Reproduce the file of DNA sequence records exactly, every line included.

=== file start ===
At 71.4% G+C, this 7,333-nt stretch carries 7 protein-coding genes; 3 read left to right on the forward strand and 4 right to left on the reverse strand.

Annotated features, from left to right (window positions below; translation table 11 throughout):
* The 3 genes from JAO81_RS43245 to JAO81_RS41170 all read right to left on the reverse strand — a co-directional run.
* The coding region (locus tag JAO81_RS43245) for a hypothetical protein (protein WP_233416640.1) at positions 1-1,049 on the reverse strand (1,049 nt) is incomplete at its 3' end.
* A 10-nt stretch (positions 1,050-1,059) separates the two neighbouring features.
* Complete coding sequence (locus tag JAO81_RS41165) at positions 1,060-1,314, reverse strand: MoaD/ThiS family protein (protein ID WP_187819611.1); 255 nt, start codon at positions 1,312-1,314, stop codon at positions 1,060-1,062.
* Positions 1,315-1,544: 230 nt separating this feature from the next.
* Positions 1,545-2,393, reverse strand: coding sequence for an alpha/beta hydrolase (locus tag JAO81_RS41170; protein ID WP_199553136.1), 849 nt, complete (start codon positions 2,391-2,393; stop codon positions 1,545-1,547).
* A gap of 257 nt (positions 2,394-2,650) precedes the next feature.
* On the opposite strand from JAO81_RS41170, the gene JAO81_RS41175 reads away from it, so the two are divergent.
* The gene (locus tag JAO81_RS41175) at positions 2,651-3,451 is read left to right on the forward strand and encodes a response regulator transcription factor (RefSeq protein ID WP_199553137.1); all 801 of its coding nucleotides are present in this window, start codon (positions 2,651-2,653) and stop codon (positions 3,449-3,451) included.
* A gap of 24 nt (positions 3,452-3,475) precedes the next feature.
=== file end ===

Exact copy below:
At 71.4% G+C, this 7,333-nt stretch carries 7 protein-coding genes; 3 read left to right on the forward strand and 4 right to left on the reverse strand.

Annotated features, from left to right (window positions below; translation table 11 throughout):
* The 3 genes from JAO81_RS43245 to JAO81_RS41170 all read right to left on the reverse strand — a co-directional run.
* The coding region (locus tag JAO81_RS43245) for a hypothetical protein (protein WP_233416640.1) at positions 1-1,049 on the reverse strand (1,049 nt) is incomplete at its 3' end.
* A 10-nt stretch (positions 1,050-1,059) separates the two neighbouring features.
* Complete coding sequence (locus tag JAO81_RS41165) at positions 1,060-1,314, reverse strand: MoaD/ThiS family protein (protein ID WP_187819611.1); 255 nt, start codon at positions 1,312-1,314, stop codon at positions 1,060-1,062.
* Positions 1,315-1,544: 230 nt separating this feature from the next.
* Positions 1,545-2,393, reverse strand: coding sequence for an alpha/beta hydrolase (locus tag JAO81_RS41170; protein ID WP_199553136.1), 849 nt, complete (start codon positions 2,391-2,393; stop codon positions 1,545-1,547).
* A gap of 257 nt (positions 2,394-2,650) precedes the next feature.
* On the opposite strand from JAO81_RS41170, the gene JAO81_RS41175 reads away from it, so the two are divergent.
* The gene (locus tag JAO81_RS41175) at positions 2,651-3,451 is read left to right on the forward strand and encodes a response regulator transcription factor (RefSeq protein ID WP_199553137.1); all 801 of its coding nucleotides are present in this window, start codon (positions 2,651-2,653) and stop codon (positions 3,449-3,451) included.
* A gap of 24 nt (positions 3,452-3,475) precedes the next feature.